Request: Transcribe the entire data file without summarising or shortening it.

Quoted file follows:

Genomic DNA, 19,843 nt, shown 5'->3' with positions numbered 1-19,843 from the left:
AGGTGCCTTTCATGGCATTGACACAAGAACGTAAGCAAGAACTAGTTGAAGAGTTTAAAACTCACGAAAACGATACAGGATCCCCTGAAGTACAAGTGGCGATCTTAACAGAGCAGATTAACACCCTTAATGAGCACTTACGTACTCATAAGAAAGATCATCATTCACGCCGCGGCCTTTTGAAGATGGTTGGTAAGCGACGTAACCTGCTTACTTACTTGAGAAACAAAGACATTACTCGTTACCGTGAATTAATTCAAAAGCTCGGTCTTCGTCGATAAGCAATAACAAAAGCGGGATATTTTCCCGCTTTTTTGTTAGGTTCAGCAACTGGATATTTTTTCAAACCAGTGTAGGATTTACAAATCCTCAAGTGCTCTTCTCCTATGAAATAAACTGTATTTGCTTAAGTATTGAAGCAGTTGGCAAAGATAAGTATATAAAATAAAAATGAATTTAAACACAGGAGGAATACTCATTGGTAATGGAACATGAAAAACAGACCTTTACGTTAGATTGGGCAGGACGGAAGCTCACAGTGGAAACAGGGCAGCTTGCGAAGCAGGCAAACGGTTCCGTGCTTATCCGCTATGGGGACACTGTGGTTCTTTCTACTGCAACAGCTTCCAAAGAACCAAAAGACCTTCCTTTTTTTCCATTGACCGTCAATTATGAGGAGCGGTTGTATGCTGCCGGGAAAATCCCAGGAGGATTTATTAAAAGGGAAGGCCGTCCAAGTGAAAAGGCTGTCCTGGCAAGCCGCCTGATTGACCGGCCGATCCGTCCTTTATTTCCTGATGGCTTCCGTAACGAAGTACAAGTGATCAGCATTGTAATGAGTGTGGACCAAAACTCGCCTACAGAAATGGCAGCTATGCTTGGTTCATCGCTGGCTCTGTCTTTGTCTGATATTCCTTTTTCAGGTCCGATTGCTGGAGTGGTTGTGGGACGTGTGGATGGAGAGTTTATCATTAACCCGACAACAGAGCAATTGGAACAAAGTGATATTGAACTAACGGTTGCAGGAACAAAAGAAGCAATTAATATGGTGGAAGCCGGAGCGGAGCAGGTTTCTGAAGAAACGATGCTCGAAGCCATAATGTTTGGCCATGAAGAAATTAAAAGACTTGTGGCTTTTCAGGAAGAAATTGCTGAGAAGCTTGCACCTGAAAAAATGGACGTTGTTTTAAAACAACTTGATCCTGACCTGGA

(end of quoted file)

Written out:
Genomic DNA, 19,843 nt, shown 5'->3' with positions numbered 1-19,843 from the left:
AGGTGCCTTTCATGGCATTGACACAAGAACGTAAGCAAGAACTAGTTGAAGAGTTTAAAACTCACGAAAACGATACAGGATCCCCTGAAGTACAAGTGGCGATCTTAACAGAGCAGATTAACACCCTTAATGAGCACTTACGTACTCATAAGAAAGATCATCATTCACGCCGCGGCCTTTTGAAGATGGTTGGTAAGCGACGTAACCTGCTTACTTACTTGAGAAACAAAGACATTACTCGTTACCGTGAATTAATTCAAAAGCTCGGTCTTCGTCGATAAGCAATAACAAAAGCGGGATATTTTCCCGCTTTTTTGTTAGGTTCAGCAACTGGATATTTTTTCAAACCAGTGTAGGATTTACAAATCCTCAAGTGCTCTTCTCCTATGAAATAAACTGTATTTGCTTAAGTATTGAAGCAGTTGGCAAAGATAAGTATATAAAATAAAAATGAATTTAAACACAGGAGGAATACTCATTGGTAATGGAACATGAAAAACAGACCTTTACGTTAGATTGGGCAGGACGGAAGCTCACAGTGGAAACAGGGCAGCTTGCGAAGCAGGCAAACGGTTCCGTGCTTATCCGCTATGGGGACACTGTGGTTCTTTCTACTGCAACAGCTTCCAAAGAACCAAAAGACCTTCCTTTTTTTCCATTGACCGTCAATTATGAGGAGCGGTTGTATGCTGCCGGGAAAATCCCAGGAGGATTTATTAAAAGGGAAGGCCGTCCAAGTGAAAAGGCTGTCCTGGCAAGCCGCCTGATTGACCGGCCGATCCGTCCTTTATTTCCTGATGGCTTCCGTAACGAAGTACAAGTGATCAGCATTGTAATGAGTGTGGACCAAAACTCGCCTACAGAAATGGCAGCTATGCTTGGTTCATCGCTGGCTCTGTCTTTGTCTGATATTCCTTTTTCAGGTCCGATTGCTGGAGTGGTTGTGGGACGTGTGGATGGAGAGTTTATCATTAACCCGACAACAGAGCAATTGGAACAAAGTGATATTGAACTAACGGTTGCAGGAACAAAAGAAGCAATTAATATGGTGGAAGCCGGAGCGGAGCAGGTTTCTGAAGAAACGATGCTCGAAGCCATAATGTTTGGCCATGAAGAAATTAAAAGACTTGTGGCTTTTCAGGAAGAAATTGCTGAGAAGCTTGCACCTGAAAAAATGGACGTTGTTTTAAAACAACTTGATCCTGACCTGGA